During Stress Awareness Month[i] Hanseaticsoft is recommending that shipping companies take a fresh approach to mental wellbeing and make use of technology to support the mental health of seafarers.
This follows research from Mental Health Support Solutions (MHSS)[ii] which showed a rise in mental health problems among seafarers in a three-month period to the end of February. The report showed heightened anxiety from seafarers onboard, with burnout and depression being reported. MHSS also saw an increase in requests for counselling support, and this was highest during December, which includes Christmas and year-end holidays, and times normally spent with families.
Alexander Buchmann, Managing Director, Hanseaticsoft said, “Some seafarers will no doubt recognise these feelings, given their mental health has been extremely challenged over the past year. Many have been forced to stay at sea for several months longer than planned, sometimes for over a year. This can be tough on people’s mental wellbeing. The fears around Covid-19 and the potential for getting ill on board have also no doubt played on people’s minds adding to the mental anguish some may be feeling. Looking after the mental wellbeing of crew now and in the future should be a priority even after the pandemic ends.”
Mr Buchmann recommends companies invest in technology to support the mental wellbeing of their crew. He says, “Making sure that crew have personal internet access which they can use for emails and video calls to stay connected to the outside world is one easy solution for tackling mental health issues.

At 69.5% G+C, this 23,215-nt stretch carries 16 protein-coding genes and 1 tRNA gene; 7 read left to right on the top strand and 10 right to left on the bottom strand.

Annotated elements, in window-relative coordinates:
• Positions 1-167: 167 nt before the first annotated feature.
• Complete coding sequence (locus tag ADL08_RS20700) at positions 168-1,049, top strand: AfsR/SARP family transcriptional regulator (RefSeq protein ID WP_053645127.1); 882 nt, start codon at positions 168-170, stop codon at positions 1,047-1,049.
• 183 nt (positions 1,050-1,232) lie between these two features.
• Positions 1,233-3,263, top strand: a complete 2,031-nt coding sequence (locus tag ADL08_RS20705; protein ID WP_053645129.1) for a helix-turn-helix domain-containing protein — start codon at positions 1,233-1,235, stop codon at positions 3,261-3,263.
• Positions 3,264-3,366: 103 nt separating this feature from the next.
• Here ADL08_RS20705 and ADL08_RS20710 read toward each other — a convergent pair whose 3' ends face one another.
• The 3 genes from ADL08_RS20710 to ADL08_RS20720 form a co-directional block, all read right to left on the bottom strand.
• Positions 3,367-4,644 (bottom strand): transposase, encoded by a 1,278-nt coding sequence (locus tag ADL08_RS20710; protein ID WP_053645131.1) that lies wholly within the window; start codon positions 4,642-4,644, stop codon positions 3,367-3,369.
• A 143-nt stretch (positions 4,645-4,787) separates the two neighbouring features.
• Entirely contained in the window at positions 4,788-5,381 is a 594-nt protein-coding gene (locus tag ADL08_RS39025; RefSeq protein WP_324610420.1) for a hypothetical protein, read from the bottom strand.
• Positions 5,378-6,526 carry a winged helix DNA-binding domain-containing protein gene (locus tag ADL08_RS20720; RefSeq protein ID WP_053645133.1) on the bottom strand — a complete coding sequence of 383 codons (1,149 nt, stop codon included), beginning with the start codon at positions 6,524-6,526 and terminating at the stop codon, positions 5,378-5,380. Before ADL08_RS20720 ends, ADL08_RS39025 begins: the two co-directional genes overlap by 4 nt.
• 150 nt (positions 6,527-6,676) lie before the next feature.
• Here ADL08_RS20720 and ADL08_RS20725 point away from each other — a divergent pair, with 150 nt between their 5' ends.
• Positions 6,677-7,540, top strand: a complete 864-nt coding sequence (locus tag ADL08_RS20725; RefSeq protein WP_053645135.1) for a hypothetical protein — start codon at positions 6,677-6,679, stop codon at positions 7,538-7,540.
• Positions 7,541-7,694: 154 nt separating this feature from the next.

“Now more than ever crew need to be able to stay in touch with family and friends, especially if it’s been longer than usual since they have been home. Providing robust internet access can also enable seafarers to seek help from mental wellbeing apps, as well as contact organisations for counselling or support. It can also enable them to speak with a healthcare professional or counsellor virtually in private should it be needed.”
Another key element for good mental health is ensuring that seafarers get enough rest and stick to legal limits on how many hours they can work is also essential. Not having enough sleep can boost the body’s level of stress hormones which becomes a vicious circle for those already stressed.
Work stress and impaired sleep are linked to a threefold higher risk of cardiovascular death in employees with hypertension[iii] according to a study in the European Journal of Preventive Cardiology.
Hanseaticsoft offers software that can help companies prevent tiredness and improve the health and wellbeing of seafarers. The Rest Hours Module is part of their Cloud Crewing software solution anddigitalises and centralises the management of rest hours via cloud technology.
It allows crews to enter their own rest hours rather than relying on someone else to collect and enter the data. This means they can access their own data and ensure the correct times have been entered.
Mr Buchmann adds, “With mental health likely to be an ongoing challenge for shipping companies as we move out of the pandemic and beyond, making use of available technology to support seafarers can be a real game changer.”